• In other words: after revelation of the state of the world it is no longer possible to insure oneself. So let’s keep in mind Hirshleifer’s effect in collecting information society statistics…

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Tony Clayton’s overview

  • Interesting historical overview of shifts in policy interests

  • International e-Commerce benchmarking exercise: G-7 + Australia + Sweden (see reference)

  • Shift from macro to micro-based firm level research (can only agree)

  • Role OECD, remember ICCP as frontrunner long before new economy or information society

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  • Macro-economic effects within too traditional mould

    • Spillovers due to network effects by definition not picked up

    • (Open) standards essential for the realisation of productivity gains associated with ICT use

  • Strongly focused on IT part, little on CT:

    • transaction cost reductions (disintermediation) vs versioning.quality improvements (reintermediation) , holds also for e-government services

    • Quid with respect to the mobile information society, its impact on mobility, work patterns

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Kaija Hovi’ Finnish report

  • Maybe Tony Clayton should have included Finland in benchmarking exercise…

  • Finland clearly best practice case with respect to collection of IS data and IS performance

  • Shift away from technology towards behavioural features (IS strategy reform in 1998), Finnish policy makers had foresight

  • Lots of interesting example of need for other statistics: “losses caused by viruses”, “trust in electronic services”, etc.

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  • Holds also for Tony Clayton’s paper: strongly nationally focused, but what about the international dimensions of IS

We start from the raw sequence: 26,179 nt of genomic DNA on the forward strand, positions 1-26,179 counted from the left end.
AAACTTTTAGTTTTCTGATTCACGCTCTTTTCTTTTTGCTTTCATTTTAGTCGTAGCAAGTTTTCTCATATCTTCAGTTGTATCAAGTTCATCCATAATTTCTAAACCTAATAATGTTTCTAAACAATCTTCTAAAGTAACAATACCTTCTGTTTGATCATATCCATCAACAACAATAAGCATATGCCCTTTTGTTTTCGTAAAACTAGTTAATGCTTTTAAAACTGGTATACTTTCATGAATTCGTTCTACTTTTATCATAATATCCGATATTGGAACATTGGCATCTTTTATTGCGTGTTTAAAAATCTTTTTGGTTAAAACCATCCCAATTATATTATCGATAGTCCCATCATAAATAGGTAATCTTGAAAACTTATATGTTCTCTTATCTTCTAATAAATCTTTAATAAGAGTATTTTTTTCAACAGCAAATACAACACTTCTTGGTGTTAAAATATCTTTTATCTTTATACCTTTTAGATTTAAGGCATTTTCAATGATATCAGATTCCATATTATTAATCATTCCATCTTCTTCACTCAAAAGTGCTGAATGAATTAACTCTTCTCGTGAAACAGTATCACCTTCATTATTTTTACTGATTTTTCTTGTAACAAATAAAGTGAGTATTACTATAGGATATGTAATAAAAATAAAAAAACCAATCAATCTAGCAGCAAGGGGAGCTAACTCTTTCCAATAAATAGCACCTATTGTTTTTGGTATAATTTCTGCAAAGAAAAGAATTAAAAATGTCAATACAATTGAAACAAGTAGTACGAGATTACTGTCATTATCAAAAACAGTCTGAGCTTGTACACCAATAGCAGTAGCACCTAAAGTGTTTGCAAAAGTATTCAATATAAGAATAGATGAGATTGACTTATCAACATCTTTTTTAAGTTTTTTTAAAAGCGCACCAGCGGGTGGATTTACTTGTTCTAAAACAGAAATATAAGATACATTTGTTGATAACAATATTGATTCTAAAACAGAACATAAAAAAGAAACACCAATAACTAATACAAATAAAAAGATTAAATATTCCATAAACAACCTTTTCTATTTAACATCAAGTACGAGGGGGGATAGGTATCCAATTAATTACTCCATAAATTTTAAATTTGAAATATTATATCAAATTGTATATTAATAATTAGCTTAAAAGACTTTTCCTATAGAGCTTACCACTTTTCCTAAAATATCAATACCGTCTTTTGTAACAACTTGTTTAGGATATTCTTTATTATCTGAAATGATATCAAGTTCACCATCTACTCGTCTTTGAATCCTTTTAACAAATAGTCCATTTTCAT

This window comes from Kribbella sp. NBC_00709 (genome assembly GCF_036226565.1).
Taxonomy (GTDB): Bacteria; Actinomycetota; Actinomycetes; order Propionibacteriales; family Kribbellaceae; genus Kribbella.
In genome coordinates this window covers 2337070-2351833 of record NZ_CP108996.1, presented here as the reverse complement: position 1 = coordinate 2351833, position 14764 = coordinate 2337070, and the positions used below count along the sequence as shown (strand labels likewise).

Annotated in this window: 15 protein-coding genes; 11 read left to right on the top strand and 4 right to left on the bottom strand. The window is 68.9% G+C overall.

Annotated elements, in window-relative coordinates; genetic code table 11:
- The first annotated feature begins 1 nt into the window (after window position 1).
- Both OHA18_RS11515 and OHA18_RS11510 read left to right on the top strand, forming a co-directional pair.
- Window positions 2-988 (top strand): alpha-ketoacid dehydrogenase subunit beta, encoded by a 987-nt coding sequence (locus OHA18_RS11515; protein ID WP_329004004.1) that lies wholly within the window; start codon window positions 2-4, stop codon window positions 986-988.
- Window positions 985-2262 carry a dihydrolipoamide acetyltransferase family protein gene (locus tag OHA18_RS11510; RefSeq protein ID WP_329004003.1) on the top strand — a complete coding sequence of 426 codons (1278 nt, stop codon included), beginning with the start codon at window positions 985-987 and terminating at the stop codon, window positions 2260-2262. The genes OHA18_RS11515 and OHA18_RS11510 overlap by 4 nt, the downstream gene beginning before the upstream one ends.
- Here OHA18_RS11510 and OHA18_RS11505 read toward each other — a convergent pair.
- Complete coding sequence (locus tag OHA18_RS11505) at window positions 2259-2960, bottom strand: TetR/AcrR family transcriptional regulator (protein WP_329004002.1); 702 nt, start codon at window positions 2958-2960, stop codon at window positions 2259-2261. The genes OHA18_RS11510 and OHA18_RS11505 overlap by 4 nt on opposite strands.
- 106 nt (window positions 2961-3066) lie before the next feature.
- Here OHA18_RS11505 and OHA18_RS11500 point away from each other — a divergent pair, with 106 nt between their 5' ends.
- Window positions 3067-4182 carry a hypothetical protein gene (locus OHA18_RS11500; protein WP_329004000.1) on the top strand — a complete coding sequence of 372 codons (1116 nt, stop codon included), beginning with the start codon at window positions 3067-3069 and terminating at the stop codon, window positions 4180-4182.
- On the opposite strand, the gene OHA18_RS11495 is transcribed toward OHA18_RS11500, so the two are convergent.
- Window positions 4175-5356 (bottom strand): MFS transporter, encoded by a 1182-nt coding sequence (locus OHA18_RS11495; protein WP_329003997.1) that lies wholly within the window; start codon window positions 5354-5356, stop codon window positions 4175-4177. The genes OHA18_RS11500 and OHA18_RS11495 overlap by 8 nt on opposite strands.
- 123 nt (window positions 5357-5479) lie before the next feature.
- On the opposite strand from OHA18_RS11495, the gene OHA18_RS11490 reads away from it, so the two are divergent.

• For a small country crucial:

    • Transaction cost reductions and their implications for international competitiveness

    • New trading opportunities (increase in tradability of services and information goods) and implications for international competitiveness

    • Quid with respect to government services

  • Role of national statistical offices and OECD (Nordic countries association, G7+ approach

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Evan Koenig’s paper

  • Interesting analysis challenging policymakers strong belief in the benefits of “revised” data

  • Difficult to disagree with, illustrations convincing

  • Policymakers seem group with conflicting objectives collecting too little information, and even ignore free information in order to avoid real conflicts, see Hirshleifer & Riley (1995) and Jones & Ostroy (1984).

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  • Link to the mergence of ICT is not really addressed, yet here too many possibilities for faster, more reliable output measures, for more pure “news” in statistical data form

  • IT applied to economic behaviour has been compared to the microscope invention: detailed data on individual agents behaviour whether they are consumers or producers, even citizens…

  • PMI and other marketing, temporary work agencies possess nearest to the market data